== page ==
Many people would tell you, looking at these photographs by Anastasia Tsayder, that what they’re looking at are quintessentially post-Soviet, Eastern European images.
They might enjoy them as documents of a unique and unusual civilisation that has fallen into desuetude; conversely, or at the same time they might see them as evidence of the awful state of Homo Sovieticus, a species apparently incapable of caring for its own environment, and left bewildered by the refusal of the state to continue providing this care. Looking out of my window in a small block of council flats in a pleasant part of London, I find both reactions a little puzzling.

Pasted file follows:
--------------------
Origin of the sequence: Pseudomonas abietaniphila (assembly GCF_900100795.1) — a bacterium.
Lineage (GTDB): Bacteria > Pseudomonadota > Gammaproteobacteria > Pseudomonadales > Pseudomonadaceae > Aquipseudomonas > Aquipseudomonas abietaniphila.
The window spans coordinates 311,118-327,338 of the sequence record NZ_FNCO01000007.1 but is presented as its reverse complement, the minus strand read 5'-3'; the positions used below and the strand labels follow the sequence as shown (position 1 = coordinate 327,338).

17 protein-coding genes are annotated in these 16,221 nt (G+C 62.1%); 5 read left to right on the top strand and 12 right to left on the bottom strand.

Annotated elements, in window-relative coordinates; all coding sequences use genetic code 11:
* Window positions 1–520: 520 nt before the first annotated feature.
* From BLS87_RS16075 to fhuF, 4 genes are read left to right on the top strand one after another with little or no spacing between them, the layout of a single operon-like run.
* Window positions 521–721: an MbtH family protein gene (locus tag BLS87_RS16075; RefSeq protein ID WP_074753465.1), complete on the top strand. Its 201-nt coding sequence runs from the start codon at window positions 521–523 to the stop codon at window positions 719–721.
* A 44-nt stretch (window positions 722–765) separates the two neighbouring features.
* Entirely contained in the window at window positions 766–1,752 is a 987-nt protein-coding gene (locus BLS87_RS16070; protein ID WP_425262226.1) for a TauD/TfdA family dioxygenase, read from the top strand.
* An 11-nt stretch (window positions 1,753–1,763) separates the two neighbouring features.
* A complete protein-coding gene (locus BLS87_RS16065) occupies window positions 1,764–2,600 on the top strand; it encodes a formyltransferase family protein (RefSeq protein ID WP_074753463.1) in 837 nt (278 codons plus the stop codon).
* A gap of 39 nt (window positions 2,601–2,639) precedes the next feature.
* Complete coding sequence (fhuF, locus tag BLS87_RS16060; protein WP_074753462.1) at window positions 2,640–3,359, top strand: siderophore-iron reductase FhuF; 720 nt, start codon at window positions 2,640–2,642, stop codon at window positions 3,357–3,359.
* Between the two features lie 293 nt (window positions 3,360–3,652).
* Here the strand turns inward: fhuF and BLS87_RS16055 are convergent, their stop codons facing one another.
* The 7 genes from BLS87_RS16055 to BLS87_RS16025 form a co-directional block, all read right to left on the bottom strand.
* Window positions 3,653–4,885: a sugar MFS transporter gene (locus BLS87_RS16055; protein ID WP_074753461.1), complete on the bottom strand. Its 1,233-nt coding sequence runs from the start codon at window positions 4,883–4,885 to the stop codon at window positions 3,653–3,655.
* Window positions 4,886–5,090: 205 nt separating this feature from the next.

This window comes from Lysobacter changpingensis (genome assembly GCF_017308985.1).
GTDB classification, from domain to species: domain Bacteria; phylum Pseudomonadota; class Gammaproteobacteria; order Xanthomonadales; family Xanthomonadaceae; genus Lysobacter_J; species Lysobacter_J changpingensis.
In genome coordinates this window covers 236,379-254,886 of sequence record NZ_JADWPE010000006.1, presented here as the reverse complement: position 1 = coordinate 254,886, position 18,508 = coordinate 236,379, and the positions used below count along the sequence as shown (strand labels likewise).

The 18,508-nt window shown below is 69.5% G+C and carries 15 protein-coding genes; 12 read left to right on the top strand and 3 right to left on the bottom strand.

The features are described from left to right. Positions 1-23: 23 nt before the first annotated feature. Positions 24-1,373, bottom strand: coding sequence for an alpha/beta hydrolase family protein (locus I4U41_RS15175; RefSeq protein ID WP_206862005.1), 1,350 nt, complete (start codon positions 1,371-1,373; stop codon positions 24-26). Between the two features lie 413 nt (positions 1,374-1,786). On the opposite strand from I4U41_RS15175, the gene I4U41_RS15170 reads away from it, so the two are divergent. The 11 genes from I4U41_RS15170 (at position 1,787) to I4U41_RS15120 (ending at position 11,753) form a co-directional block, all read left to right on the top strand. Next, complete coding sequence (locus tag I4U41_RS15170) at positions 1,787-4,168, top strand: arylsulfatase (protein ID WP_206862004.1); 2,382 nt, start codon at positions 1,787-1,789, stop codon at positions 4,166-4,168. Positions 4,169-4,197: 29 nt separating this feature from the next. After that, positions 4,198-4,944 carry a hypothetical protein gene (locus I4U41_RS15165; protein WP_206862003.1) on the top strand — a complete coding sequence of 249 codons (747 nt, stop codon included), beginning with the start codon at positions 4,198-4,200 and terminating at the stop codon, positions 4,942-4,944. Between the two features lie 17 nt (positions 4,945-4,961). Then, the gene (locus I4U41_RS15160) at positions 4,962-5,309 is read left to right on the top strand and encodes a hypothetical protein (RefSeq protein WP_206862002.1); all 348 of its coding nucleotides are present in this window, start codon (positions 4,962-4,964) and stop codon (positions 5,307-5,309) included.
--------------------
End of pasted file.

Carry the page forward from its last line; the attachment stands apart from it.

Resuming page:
The environment documented here — a landscape of optimistic but standardised post-war housing, whose green spaces have been overtaken by nature, is almost exactly what I can see when I look from the walkways of my block. from the book’s afterword by Owen Hatherley
Limited edition of 350 copies
Supported by Garage Museum of Contemporary Art and State Culture Capital Foundation of Latvia
Hard cover / 212×295 mm / 196 pages
Published by Talka in association with Orbita